Throughout history, Ireland has provided England’s rulers with a chance to learn from their mistakes. Over the course of centuries and especially in the period 1641-1691 – the focus of current research by Glendon history Professor Ian Gentles – England’s kings and queens (and a lord protector) tried various methods of controlling the fractious Catholic nation. Lessons learned in the conquest of Ireland, Gentles says, informed future efforts by British colonizers and provided a model of what not to do when building an empire.
Right: Ian Gentles
Gentles has received a 2007 Social Sciences and Humanities Research Council of Canada award totalling $73,000 towards research for his forthcoming book, “England’s Laboratory for Empire: Ireland in the 16th and 17th Centuries”.
From 1171, notes Gentles, when the Irish chieftains "invited" Henry II to conquer them, English monarchs followed the practice of distributing Irish land as a reward for assistance in putting down rebellions. In the 16th century, Mary Tudor and Elizabeth I accelerated the process with land grants to willing supporters who were by this time Protestants. In the 17th century, James I was inspired by propaganda, particularly Edmund Spencer’s A View of The Present State of Ireland, to promote further occupation of Ireland by English and Scottish settlers. “James was a serious Protestant who believed in evangelizing and settlement,” says Gentles. In doing so, he sowed the seeds of further rebellion and tragedy.
Ireland played a critical role in the English civil wars of the mid-17th century, Gentles’ main area of interest. When dispossessed Catholic gentry mounted a rebellion in 1641 in which thousands of English settlers were slaughtered, it helped trigger the first civil war in 1642. At the close of the second civil war in 1649, Oliver Cromwell, believing reports that more than 100,000 English and Scottish settlers had been killed in the earlier rebellion (it was more likely between 3,000 and 12,000), meted out harsh punishment for Irish involvement in the war and sacked Drogheda and Wexford, killing thousands. Famine, disease and further land confiscation to fund his famous New Model army followed, all but completing the English domination of Ireland.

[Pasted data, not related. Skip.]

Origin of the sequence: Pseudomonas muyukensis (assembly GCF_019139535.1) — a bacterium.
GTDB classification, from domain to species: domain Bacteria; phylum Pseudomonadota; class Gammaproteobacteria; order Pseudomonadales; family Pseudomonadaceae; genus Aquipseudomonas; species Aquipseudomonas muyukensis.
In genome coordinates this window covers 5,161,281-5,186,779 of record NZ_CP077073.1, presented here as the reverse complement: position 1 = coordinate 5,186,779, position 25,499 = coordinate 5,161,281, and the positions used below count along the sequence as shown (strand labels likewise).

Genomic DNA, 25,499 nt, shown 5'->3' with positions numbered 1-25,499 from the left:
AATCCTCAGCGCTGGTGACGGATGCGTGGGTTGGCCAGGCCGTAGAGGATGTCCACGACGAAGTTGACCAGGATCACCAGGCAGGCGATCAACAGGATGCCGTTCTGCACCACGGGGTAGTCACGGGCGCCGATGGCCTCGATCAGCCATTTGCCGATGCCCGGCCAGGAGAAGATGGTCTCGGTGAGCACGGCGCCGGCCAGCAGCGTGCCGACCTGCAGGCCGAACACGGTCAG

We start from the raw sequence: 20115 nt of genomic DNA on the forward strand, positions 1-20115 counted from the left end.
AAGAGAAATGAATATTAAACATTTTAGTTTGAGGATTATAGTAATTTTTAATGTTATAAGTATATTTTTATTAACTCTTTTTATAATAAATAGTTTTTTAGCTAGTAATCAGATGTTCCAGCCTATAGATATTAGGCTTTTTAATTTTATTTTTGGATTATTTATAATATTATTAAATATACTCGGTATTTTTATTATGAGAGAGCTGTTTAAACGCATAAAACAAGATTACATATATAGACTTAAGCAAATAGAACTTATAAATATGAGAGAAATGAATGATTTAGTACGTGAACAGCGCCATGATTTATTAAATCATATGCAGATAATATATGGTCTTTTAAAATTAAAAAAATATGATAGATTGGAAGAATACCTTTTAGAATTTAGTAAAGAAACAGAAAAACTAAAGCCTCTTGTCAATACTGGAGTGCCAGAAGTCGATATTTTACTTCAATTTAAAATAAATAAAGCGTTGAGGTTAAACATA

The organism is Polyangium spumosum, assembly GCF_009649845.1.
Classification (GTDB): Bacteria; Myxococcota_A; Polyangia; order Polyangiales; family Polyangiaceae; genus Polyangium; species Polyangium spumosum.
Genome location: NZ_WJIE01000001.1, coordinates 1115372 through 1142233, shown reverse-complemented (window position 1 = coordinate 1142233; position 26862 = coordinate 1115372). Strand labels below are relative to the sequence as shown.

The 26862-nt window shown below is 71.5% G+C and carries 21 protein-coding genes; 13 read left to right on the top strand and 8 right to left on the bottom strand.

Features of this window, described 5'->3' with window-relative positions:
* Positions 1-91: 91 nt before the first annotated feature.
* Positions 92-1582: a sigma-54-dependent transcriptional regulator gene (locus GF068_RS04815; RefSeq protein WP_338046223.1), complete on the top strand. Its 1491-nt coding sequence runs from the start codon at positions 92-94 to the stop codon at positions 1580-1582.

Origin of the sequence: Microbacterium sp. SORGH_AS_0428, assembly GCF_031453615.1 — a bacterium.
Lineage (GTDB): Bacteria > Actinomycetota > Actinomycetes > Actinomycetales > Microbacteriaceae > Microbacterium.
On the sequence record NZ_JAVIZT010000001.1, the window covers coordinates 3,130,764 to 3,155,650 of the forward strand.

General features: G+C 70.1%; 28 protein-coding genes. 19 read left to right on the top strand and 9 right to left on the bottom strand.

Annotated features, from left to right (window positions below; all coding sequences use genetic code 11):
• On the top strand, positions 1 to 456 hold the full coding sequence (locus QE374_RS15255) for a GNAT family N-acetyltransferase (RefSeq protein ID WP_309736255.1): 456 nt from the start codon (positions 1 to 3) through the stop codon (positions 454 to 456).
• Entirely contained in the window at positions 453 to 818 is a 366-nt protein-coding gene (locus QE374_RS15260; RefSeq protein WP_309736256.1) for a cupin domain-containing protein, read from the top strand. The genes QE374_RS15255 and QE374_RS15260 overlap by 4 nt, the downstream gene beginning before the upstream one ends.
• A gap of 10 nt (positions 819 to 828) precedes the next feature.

Decades later, William of Orange confirmed Cromwell’s policies, Gentles says, and defeated a Catholic army led by James II at the Battle of the Boyne (right) in 1690. William completed the land confiscation, establishing the Protestant Ascendancy which was to dominate Ireland’s affairs for the next three centuries. By the 1690s, Protestants controlled more than 80 per cent of Irish lands and English Imperialism, which reached its peak in the 19th century, had begun in earnest.
Although his book will be mainly a historical narrative of the period 1641-1691, Gentles says he plans to reflect in his concluding chapters on how the Irish model for empire informed later British practice in imperial possessions such as Canada and India.
“The English did learn several lessons in what not to do from Ireland,” Gentles says. After conquering Catholic New France, later Quebec, in 1759, for example, they followed a policy of religious toleration for the first time in their history and allowed the Habitants, as well, to retain French civil law and the seigneurial system of land tenure. In later conquests, Britain looked for ways to mitigate the high cost of occupation that had bankrupted Cromwell’s republic, says Gentles. In India, the British changed tactics and enlisted the support of important segments of the native population through promises of peace, prosperity and the development of infrastructure.
“In a way, the Irish experience taught the English to let people be,” says Gentles, who is nevertheless quick to point out the most basic lesson of the Irish colonial experience: “If one country tries to subjugate another, you’re just storing up trouble,” he says. “In the end empire doesn’t work.”
Gentles is the author of two previous books on the period: The New Model Army in England, Ireland and Scotland, 1645-1653 (Blackwell 1992), and The English Revolution and the Wars in the Three Kingdoms, 1638-1652 (Pearson 2007). He is also co-editor, with James Morrill and Blair Worden, of Soldiers, Writers and Statesmen of the English Revolution (Cambridge University Press 1998).
By David Fuller, York communications officer